The polygynous household in Lola Shoneyin’s The Secret Lives of Baba Segi’s Wives: a haven in a heartless world
Moolla, F. Fiona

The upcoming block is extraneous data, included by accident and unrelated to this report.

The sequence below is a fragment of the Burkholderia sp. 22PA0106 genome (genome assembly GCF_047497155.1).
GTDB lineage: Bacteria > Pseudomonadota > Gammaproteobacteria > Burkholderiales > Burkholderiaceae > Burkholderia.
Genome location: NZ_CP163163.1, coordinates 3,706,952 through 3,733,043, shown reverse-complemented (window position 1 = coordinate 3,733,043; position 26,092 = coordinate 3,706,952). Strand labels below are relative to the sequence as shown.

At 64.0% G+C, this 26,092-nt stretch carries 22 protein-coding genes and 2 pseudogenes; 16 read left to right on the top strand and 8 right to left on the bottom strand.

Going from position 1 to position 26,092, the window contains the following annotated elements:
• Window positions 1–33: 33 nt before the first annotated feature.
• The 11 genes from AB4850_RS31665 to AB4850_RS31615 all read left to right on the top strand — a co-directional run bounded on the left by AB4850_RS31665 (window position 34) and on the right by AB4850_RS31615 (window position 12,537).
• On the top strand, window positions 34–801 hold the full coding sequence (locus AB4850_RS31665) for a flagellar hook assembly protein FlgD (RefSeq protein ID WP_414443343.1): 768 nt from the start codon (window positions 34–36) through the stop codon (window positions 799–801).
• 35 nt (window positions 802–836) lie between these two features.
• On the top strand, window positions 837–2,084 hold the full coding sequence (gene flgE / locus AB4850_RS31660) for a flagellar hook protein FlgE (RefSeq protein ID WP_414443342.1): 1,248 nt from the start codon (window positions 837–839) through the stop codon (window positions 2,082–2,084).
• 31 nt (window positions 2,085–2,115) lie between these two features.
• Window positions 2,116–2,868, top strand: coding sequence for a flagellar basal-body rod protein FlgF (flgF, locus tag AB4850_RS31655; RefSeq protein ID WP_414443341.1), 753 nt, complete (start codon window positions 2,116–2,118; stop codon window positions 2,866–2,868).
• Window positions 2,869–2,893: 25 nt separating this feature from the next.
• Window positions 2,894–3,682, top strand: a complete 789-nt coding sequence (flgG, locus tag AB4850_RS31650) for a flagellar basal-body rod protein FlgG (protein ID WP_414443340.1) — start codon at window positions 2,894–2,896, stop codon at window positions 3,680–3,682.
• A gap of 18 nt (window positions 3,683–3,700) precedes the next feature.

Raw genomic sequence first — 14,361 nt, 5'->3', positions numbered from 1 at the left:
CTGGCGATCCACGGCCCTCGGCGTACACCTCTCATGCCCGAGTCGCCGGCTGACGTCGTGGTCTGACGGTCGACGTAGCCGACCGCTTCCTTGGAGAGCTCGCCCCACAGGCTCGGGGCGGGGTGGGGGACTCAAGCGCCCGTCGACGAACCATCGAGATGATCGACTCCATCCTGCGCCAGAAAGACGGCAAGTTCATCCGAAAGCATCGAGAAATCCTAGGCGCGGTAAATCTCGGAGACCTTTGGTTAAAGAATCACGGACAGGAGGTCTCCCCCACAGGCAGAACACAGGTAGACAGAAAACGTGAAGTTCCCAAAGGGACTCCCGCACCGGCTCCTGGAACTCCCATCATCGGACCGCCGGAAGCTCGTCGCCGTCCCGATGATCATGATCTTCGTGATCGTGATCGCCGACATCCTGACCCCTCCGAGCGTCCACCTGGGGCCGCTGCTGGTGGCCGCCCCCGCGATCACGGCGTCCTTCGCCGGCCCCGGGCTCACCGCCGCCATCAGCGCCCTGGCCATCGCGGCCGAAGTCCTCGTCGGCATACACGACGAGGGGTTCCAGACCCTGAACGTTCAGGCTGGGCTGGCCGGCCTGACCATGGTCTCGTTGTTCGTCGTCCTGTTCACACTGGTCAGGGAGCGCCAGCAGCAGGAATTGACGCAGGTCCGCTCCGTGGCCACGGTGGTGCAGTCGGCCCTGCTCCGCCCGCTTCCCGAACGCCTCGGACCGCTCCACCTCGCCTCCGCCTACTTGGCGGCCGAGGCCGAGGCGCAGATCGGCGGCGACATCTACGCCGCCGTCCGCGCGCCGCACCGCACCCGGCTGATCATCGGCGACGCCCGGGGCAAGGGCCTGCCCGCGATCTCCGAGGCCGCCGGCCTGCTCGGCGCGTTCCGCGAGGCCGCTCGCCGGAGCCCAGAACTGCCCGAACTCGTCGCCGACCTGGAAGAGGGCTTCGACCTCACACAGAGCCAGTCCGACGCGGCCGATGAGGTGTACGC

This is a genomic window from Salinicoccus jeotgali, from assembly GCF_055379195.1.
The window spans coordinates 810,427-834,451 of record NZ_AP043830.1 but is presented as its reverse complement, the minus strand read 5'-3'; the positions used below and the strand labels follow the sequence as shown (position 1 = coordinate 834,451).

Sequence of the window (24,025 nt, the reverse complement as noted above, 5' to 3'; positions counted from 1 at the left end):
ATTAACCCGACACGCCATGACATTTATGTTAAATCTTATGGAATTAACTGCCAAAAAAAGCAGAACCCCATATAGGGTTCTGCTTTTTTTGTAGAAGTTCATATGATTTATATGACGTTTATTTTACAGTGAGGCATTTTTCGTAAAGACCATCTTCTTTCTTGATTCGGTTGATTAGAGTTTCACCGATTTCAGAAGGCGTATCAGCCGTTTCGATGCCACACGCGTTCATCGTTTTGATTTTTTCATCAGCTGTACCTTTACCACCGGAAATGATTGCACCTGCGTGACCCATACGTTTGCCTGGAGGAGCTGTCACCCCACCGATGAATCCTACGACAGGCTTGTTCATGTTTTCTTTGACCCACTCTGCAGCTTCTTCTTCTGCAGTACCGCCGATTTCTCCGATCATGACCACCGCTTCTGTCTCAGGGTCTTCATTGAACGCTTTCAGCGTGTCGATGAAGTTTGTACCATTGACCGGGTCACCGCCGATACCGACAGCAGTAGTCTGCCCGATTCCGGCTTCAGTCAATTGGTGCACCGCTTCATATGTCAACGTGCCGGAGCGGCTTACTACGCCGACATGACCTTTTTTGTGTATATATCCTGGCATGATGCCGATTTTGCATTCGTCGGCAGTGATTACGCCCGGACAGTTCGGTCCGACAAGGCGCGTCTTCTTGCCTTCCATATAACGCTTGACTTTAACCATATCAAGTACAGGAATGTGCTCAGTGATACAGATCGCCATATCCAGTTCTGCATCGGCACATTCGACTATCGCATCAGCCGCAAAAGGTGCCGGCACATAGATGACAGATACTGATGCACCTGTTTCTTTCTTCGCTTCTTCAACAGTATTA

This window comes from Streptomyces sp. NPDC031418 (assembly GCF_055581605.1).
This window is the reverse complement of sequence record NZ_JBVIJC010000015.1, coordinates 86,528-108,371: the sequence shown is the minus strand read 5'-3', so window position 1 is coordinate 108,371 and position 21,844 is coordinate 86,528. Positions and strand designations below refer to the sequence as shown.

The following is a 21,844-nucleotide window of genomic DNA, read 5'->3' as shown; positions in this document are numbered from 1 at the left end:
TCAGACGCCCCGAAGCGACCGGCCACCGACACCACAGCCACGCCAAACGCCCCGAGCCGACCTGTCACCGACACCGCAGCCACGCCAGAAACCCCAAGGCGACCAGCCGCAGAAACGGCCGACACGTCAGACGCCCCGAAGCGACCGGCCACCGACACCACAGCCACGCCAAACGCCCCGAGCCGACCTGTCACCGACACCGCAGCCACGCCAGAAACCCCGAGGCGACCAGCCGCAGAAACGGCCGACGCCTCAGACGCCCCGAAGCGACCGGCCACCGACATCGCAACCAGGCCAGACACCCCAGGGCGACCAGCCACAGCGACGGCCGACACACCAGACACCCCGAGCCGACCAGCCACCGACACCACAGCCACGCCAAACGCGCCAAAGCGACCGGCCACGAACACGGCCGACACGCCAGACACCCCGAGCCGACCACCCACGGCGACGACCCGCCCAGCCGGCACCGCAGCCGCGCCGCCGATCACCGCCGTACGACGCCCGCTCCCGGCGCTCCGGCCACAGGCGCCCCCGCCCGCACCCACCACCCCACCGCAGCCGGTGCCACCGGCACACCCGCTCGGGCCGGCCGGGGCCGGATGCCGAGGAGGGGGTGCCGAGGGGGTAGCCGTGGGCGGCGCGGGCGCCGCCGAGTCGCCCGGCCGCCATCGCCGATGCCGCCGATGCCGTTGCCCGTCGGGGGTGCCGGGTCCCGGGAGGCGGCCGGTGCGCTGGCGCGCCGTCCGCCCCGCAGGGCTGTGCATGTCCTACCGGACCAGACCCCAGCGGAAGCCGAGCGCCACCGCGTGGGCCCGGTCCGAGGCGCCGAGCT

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Despite Lola Shoneyin’s public condemnation of the impediments to female autonomy, equality, freedom, dignity, and self-realisation inherent in polygamy, the polyvalent nature of her contemporary Nigerian novel, The Secret Lives of Baba Segi’s Wives, suggests the necessary material and moral complexity of any analysis of plural marriage in postcolonial Africa. Parodic play in this novel highlights how the apparently monstrous patriarch and the daily perversions of traditional marriage and household ideals represent the only security for both relatively advantaged and disadvantaged women in twenty-first-century Nigeria. I embed my literary analysis of the novel within a survey of history and religion to show how monogamy confirmed the moral superiority of the colonial and Christian missionary projects and justified their social interventions. To contextualise this study of the novel, I also use socio-anthropological literature that connects the global forces promoting romantic love as the sole foundation of monogamous marriage with, ironically, the global flows that create the punitive economic and social conditions to which plural marriage is an entirely rational response shaped by local cultural contexts.